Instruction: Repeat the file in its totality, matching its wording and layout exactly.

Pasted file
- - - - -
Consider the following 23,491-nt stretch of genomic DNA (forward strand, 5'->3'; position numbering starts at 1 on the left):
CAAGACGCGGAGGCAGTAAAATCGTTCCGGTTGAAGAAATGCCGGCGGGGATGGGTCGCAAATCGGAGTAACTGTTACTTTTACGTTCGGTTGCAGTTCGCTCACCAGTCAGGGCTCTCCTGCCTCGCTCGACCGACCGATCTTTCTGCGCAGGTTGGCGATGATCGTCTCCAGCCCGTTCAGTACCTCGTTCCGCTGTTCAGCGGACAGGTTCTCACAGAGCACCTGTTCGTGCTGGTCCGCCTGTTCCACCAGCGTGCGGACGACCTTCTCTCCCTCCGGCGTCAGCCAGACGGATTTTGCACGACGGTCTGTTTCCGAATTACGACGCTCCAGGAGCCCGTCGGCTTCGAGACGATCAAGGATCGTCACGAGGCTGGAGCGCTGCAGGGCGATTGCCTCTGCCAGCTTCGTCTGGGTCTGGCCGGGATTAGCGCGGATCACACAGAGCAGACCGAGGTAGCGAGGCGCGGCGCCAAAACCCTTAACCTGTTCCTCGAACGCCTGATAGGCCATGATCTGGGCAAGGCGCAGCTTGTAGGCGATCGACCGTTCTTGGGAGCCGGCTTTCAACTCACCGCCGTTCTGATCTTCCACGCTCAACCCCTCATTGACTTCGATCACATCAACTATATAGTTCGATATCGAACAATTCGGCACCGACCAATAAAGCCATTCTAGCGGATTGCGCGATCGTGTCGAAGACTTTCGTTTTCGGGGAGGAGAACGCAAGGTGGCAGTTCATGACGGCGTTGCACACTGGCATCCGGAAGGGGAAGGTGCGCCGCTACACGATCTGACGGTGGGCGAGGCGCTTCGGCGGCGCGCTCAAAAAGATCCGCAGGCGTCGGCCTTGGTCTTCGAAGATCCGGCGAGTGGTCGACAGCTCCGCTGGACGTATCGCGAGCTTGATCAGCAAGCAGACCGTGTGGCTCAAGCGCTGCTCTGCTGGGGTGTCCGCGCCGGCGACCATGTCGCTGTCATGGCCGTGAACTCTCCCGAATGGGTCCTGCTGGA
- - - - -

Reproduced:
Consider the following 23,491-nt stretch of genomic DNA (forward strand, 5'->3'; position numbering starts at 1 on the left):
CAAGACGCGGAGGCAGTAAAATCGTTCCGGTTGAAGAAATGCCGGCGGGGATGGGTCGCAAATCGGAGTAACTGTTACTTTTACGTTCGGTTGCAGTTCGCTCACCAGTCAGGGCTCTCCTGCCTCGCTCGACCGACCGATCTTTCTGCGCAGGTTGGCGATGATCGTCTCCAGCCCGTTCAGTACCTCGTTCCGCTGTTCAGCGGACAGGTTCTCACAGAGCACCTGTTCGTGCTGGTCCGCCTGTTCCACCAGCGTGCGGACGACCTTCTCTCCCTCCGGCGTCAGCCAGACGGATTTTGCACGACGGTCTGTTTCCGAATTACGACGCTCCAGGAGCCCGTCGGCTTCGAGACGATCAAGGATCGTCACGAGGCTGGAGCGCTGCAGGGCGATTGCCTCTGCCAGCTTCGTCTGGGTCTGGCCGGGATTAGCGCGGATCACACAGAGCAGACCGAGGTAGCGAGGCGCGGCGCCAAAACCCTTAACCTGTTCCTCGAACGCCTGATAGGCCATGATCTGGGCAAGGCGCAGCTTGTAGGCGATCGACCGTTCTTGGGAGCCGGCTTTCAACTCACCGCCGTTCTGATCTTCCACGCTCAACCCCTCATTGACTTCGATCACATCAACTATATAGTTCGATATCGAACAATTCGGCACCGACCAATAAAGCCATTCTAGCGGATTGCGCGATCGTGTCGAAGACTTTCGTTTTCGGGGAGGAGAACGCAAGGTGGCAGTTCATGACGGCGTTGCACACTGGCATCCGGAAGGGGAAGGTGCGCCGCTACACGATCTGACGGTGGGCGAGGCGCTTCGGCGGCGCGCTCAAAAAGATCCGCAGGCGTCGGCCTTGGTCTTCGAAGATCCGGCGAGTGGTCGACAGCTCCGCTGGACGTATCGCGAGCTTGATCAGCAAGCAGACCGTGTGGCTCAAGCGCTGCTCTGCTGGGGTGTCCGCGCCGGCGACCATGTCGCTGTCATGGCCGTGAACTCTCCCGAATGGGTCCTGCTGGA